Hover to see how Factors connect to Working Memory. Then click connected Factors to explore strategies related to multiple Factors.
Working Memory, a component of executive functioning, allows a person to temporarily hold and manipulate information to apply in other processes. With our Working Memory, we recall and apply the knowledge stored in our Short- and Long-term Memories to help understand what we are learning. Working Memory is likely required for retaining information during math problem solving, in particular with more novel or complex problem types. When Working Memory is overtaxed, a math student can appear to have a poor attention span and be easily distracted because they struggle recalling and using information.
Working Memory can also be called updating. An influential model of Working Memory is Baddeley's Model of Working Memory that lays out four components, each considered to have a limited capacity:
Cognitive load is another important element of Working Memory and refers to the amount of mental effort being expended by Working Memory during different tasks. Cognitive Load Theory proposes that instruction can be designed in a way to reduce cognitive load. It also differentiates between different types of cognitive load:
Teachers support language development by using and providing vocabulary and syntax that is appropriately leveled (e.g., using simple sentences when introducing complex concepts).
Content that is provided in clear, short chunks can support students' Working Memory.
As students solve problems in a group, they learn new strategies and practice communicating their mathematical thinking.
Students activate more cognitive processes by exploring and representing their understandings in visual form.
Thinking of and about patterns encourages learners to look for and understand the rules and relationships that are critical components of mathematical reasoning.
Teaching students to recognize common problem structures helps them transfer solution methods from familiar to unfamiliar problems.
Discussing strategies for solving mathematics problems after initially letting students attempt to problem solve on their own helps them understand how to organize their mathematical thinking and intentionally tackle problems.
Teaching students how to label, identify, and manage Emotion helps them learn Self-regulation skills.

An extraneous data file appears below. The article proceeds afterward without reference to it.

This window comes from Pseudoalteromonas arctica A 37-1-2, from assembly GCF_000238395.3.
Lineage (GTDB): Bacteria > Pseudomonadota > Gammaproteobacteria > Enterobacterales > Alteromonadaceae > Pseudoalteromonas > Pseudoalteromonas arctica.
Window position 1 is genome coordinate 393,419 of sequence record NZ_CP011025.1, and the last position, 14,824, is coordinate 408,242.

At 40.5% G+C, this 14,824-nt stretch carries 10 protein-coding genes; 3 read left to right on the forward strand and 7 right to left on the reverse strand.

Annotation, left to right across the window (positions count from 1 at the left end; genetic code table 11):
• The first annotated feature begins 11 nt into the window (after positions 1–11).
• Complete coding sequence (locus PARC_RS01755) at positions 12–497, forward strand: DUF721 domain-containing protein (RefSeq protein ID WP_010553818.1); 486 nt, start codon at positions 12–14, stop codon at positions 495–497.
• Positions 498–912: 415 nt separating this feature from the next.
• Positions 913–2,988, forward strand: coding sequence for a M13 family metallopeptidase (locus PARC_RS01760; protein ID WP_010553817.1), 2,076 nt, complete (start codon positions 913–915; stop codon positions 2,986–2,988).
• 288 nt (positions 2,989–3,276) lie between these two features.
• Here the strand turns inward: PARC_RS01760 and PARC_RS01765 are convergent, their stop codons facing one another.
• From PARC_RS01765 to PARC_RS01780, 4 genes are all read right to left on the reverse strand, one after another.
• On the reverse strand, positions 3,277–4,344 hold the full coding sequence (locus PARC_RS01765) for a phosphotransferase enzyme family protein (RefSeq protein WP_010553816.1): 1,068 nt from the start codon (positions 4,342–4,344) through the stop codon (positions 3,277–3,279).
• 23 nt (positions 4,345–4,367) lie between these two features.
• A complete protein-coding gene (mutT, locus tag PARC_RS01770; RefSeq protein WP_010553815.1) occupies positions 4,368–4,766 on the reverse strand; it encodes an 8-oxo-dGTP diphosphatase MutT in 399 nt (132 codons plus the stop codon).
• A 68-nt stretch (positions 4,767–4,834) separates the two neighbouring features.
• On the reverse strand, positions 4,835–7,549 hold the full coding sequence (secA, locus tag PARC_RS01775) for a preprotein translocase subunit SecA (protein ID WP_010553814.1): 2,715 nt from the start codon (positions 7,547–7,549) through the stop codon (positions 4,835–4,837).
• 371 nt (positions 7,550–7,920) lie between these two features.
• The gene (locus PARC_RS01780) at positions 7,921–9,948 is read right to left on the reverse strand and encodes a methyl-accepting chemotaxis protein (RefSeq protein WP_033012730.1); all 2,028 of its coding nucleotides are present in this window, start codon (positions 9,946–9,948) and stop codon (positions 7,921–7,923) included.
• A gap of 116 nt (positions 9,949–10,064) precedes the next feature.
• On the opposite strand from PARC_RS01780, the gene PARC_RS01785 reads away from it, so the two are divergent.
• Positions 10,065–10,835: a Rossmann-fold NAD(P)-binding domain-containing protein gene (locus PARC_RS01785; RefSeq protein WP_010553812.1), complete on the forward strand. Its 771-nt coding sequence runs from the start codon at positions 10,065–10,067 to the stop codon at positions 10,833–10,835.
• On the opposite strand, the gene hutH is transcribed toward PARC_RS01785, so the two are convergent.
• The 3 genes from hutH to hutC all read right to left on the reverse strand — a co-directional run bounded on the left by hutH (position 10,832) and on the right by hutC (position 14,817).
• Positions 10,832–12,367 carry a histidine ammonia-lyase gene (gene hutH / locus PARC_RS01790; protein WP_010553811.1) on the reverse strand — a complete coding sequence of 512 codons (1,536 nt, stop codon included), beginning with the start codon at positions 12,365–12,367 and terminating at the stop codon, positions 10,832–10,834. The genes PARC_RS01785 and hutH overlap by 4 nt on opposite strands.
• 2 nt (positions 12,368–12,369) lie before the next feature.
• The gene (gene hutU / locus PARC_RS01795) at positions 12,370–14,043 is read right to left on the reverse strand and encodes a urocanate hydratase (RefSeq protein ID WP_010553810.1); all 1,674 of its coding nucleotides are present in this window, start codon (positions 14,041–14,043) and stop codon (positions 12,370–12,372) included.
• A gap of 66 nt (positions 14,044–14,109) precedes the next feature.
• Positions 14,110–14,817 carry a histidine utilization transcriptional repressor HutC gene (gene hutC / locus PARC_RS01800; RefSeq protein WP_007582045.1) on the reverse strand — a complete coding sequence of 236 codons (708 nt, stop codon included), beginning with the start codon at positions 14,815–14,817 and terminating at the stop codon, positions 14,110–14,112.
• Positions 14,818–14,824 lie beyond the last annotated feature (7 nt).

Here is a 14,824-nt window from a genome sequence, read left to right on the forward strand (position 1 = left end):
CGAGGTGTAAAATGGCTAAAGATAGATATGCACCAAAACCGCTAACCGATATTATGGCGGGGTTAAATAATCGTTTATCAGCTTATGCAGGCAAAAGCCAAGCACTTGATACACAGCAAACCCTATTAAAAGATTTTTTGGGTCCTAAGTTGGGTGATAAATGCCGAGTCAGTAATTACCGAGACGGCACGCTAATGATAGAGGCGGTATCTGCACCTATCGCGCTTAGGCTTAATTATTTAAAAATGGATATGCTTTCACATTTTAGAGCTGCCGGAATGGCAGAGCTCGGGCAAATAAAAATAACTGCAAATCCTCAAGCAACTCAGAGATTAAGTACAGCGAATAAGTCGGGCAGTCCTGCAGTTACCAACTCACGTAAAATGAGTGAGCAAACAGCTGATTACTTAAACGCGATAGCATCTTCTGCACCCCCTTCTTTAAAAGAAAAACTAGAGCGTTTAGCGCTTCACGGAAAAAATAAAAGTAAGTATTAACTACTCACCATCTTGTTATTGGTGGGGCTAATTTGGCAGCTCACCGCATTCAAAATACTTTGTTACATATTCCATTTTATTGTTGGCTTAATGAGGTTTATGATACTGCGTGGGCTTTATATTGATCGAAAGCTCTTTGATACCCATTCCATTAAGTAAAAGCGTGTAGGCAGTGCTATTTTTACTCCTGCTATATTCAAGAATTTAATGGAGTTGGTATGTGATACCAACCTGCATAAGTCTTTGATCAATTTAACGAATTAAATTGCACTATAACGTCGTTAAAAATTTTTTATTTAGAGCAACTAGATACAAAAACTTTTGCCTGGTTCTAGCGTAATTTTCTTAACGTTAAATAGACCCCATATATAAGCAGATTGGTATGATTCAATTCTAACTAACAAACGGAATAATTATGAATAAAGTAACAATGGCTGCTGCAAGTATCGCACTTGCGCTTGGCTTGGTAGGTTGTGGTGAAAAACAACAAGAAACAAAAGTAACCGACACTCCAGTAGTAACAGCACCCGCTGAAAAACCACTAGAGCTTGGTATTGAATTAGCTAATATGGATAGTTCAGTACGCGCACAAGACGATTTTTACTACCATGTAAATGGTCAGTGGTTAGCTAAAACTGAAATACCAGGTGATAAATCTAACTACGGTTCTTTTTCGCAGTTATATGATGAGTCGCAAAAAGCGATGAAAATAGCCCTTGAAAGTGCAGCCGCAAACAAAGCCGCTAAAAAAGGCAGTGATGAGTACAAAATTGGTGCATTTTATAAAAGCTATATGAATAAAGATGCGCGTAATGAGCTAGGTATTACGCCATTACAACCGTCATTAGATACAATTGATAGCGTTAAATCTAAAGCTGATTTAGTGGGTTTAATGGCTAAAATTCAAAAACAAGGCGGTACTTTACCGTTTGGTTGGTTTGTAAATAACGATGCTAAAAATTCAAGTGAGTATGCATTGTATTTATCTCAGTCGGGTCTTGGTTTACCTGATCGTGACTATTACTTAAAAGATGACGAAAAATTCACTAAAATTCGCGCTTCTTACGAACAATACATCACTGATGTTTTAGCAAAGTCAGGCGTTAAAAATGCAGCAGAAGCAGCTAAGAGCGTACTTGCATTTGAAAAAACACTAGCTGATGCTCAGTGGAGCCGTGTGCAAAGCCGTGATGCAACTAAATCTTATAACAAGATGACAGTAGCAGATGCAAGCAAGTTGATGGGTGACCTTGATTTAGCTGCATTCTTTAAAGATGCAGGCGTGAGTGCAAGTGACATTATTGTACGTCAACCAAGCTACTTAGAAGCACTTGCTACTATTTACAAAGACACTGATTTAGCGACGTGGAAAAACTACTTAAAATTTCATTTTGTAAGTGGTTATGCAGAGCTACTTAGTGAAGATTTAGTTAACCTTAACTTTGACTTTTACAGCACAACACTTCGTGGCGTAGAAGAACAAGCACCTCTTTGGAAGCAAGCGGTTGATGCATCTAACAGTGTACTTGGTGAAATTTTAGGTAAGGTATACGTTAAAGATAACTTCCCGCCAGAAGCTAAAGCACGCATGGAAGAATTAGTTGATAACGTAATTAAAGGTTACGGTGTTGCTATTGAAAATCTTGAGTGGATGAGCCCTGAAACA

Analyzing incorrect worked examples is especially beneficial for helping students develop a conceptual understanding of mathematical processes.
As students walk through stations working in small groups, the social and physical nature of the learning supports deeper understanding.
Multiple tables and chairs on wheels allow for setting up the classroom to support the desired learning outcomes of each activity.
Teachers sharing math-to-self, math-to-math, and math-to-world connections models this schema building.
Multiple display spaces help develop oral language skills as well as Social Awareness & Relationship Skills by allowing groups to share information easily as they work.
Visualizing how ideas fit together helps students construct meaning and strengthens recall.
Visual representations help students understand what a number represents as well as recognize relationships between numbers.
Multiple writing surfaces promote collaboration by allowing groups to share information easily as they work.
Maintaining consistent classroom routines and schedules ensures that students are able to trust and predict what will happen next.
Sentence frames or stems can serve as language support to enrich students' participation in academic discussions.
When students explain their thinking process aloud, they recognize the strategies they or others use and solidify their understanding.
Having students verbally repeat information such as instructions ensures they have heard and supports remembering.
Providing visuals to introduce, support, or review instruction activates more cognitive processes to support learning.
Wait time, or think time, of three or more seconds after posing a question increases how many students volunteer and the length and accuracy of their responses.
Analyzing and discussing solved problems helps students develop a deeper understanding of abstract mathematical processes.
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